Recommendations

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Making Sure Your Teacher Recommendations Matter

One of the most overlooked aspects of the college application process is teacher recommendations. Very typically I hear students say they’ll just pick the teacher who they really like or the teacher who’s known for writing great recommendations.

And while it’s nice to have teachers who like you and who are known for writing great recommendations, that doesn’t necessarily make them the right person to request a recommendation from.

When college admission counselors are reviewing your application, they are trying to gauge your college readiness and your potential to contribute to the campus community. So while it’s nice to have someone say that you’re a nice kid who does a good job of being a model student while also playing on the baseball team, it’s even better to have them talk about:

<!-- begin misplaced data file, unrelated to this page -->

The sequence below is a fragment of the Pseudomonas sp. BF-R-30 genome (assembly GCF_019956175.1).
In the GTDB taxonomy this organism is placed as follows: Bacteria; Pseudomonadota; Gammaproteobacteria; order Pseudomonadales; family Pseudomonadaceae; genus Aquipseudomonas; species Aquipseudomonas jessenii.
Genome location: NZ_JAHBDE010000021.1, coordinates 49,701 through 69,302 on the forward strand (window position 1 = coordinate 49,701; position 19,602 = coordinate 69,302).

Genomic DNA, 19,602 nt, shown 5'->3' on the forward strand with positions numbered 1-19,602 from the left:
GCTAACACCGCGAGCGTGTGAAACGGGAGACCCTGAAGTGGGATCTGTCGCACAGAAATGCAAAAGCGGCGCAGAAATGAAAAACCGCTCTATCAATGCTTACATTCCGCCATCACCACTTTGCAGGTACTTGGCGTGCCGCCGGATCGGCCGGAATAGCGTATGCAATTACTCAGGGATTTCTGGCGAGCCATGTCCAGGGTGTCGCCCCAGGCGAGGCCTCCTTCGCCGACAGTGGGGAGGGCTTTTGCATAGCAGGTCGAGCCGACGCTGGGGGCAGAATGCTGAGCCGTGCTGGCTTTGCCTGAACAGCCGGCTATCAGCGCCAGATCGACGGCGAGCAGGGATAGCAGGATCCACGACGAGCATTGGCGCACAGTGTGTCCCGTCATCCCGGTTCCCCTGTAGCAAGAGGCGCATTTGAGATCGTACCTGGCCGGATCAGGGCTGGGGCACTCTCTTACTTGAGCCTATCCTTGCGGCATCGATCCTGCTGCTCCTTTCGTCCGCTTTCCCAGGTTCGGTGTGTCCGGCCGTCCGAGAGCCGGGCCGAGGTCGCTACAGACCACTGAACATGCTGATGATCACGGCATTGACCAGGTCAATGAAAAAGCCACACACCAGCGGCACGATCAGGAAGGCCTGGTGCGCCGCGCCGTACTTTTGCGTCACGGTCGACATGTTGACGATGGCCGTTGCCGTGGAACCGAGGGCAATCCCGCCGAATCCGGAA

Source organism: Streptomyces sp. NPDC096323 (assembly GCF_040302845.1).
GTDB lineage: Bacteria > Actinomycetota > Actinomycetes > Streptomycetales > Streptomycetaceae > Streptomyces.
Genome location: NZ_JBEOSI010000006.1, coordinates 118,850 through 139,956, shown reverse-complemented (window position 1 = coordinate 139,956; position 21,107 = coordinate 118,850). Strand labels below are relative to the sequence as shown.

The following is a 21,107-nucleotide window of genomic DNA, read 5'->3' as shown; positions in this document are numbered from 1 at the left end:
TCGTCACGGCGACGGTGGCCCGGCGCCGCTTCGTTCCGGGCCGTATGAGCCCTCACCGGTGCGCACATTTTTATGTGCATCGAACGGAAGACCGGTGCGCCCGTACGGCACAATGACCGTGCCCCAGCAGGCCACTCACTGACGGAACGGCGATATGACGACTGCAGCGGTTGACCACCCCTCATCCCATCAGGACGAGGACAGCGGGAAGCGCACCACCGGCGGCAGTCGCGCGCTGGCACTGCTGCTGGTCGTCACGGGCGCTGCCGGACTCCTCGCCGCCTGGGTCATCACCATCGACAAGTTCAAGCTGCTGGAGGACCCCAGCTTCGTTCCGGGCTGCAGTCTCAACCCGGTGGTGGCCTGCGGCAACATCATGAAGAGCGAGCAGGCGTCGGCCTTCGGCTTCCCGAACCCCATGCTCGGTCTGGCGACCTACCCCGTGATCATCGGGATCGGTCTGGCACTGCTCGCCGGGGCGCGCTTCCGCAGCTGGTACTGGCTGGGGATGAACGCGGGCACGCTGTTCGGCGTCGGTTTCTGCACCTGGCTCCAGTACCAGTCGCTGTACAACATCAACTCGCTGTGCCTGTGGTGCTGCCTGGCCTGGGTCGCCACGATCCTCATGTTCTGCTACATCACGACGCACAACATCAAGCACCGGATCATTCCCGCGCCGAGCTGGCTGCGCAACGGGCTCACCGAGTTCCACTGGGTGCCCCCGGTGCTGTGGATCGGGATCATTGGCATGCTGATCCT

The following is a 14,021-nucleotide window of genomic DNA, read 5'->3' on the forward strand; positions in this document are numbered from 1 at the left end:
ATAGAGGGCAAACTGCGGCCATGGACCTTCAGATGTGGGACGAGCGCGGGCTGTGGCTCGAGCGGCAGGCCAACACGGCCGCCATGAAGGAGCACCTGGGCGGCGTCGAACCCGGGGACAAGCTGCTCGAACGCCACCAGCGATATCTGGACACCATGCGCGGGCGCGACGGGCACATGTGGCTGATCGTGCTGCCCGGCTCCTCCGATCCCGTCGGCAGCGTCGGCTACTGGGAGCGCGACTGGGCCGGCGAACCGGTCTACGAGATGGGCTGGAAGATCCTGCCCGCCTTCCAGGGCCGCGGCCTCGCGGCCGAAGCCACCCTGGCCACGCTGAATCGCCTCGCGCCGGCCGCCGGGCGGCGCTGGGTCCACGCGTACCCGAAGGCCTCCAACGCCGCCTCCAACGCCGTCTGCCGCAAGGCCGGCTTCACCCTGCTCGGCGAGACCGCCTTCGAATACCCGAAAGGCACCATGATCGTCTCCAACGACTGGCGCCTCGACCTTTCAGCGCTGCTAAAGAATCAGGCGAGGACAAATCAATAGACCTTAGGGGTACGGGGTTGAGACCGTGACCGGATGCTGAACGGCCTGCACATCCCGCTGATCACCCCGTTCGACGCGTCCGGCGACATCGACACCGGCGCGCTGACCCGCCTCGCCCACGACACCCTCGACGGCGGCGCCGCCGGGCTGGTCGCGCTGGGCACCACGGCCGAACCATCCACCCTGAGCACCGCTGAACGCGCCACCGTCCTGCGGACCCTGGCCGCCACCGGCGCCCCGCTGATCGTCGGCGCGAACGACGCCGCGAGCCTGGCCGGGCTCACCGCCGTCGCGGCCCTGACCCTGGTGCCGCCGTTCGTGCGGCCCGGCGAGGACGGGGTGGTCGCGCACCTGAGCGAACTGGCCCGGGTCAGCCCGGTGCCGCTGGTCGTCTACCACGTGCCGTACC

1. How you struggled in their class in the beginning of the year but by mid-year had established yourself as a confident and engaged student in their classroom.
  2. How you ask detailed questions that indicate your level of interest in the subject at hand.
  3. How you’ve spent time with the teacher outside of the class talking about how your interests connect to what you are learning in class and how you were hungry to learn more through other resources, trips, websites, etc.
  4. How because of the impeccable quality of your work and your dedicated interest in the subject at hand, they feel 110% confident that you will succeed in college and go on to do great things in the field.